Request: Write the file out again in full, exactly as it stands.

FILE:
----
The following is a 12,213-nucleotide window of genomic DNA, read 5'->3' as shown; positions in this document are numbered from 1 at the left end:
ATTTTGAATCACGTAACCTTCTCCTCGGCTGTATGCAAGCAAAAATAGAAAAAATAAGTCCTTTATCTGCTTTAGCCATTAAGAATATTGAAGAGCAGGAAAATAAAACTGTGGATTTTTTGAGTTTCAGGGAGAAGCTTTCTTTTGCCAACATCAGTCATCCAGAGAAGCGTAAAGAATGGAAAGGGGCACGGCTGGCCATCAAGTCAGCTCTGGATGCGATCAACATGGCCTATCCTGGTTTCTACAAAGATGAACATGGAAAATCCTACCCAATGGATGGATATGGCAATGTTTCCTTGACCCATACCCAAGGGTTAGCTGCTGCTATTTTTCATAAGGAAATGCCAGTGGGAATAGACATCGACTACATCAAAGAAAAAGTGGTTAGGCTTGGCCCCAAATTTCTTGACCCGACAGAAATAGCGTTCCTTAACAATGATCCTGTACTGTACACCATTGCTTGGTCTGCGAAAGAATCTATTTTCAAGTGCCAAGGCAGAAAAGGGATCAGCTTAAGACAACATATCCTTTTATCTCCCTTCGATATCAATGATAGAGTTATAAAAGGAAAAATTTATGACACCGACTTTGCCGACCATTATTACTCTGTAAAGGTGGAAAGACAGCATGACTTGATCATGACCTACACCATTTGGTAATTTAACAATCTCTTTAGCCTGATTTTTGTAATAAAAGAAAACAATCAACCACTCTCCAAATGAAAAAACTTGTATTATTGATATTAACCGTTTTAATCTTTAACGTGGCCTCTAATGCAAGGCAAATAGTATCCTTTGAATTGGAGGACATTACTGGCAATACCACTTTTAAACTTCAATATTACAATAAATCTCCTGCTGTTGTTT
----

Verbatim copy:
The following is a 12,213-nucleotide window of genomic DNA, read 5'->3' as shown; positions in this document are numbered from 1 at the left end:
ATTTTGAATCACGTAACCTTCTCCTCGGCTGTATGCAAGCAAAAATAGAAAAAATAAGTCCTTTATCTGCTTTAGCCATTAAGAATATTGAAGAGCAGGAAAATAAAACTGTGGATTTTTTGAGTTTCAGGGAGAAGCTTTCTTTTGCCAACATCAGTCATCCAGAGAAGCGTAAAGAATGGAAAGGGGCACGGCTGGCCATCAAGTCAGCTCTGGATGCGATCAACATGGCCTATCCTGGTTTCTACAAAGATGAACATGGAAAATCCTACCCAATGGATGGATATGGCAATGTTTCCTTGACCCATACCCAAGGGTTAGCTGCTGCTATTTTTCATAAGGAAATGCCAGTGGGAATAGACATCGACTACATCAAAGAAAAAGTGGTTAGGCTTGGCCCCAAATTTCTTGACCCGACAGAAATAGCGTTCCTTAACAATGATCCTGTACTGTACACCATTGCTTGGTCTGCGAAAGAATCTATTTTCAAGTGCCAAGGCAGAAAAGGGATCAGCTTAAGACAACATATCCTTTTATCTCCCTTCGATATCAATGATAGAGTTATAAAAGGAAAAATTTATGACACCGACTTTGCCGACCATTATTACTCTGTAAAGGTGGAAAGACAGCATGACTTGATCATGACCTACACCATTTGGTAATTTAACAATCTCTTTAGCCTGATTTTTGTAATAAAAGAAAACAATCAACCACTCTCCAAATGAAAAAACTTGTATTATTGATATTAACCGTTTTAATCTTTAACGTGGCCTCTAATGCAAGGCAAATAGTATCCTTTGAATTGGAGGACATTACTGGCAATACCACTTTTAAACTTCAATATTACAATAAATCTCCTGCTGTTGTTT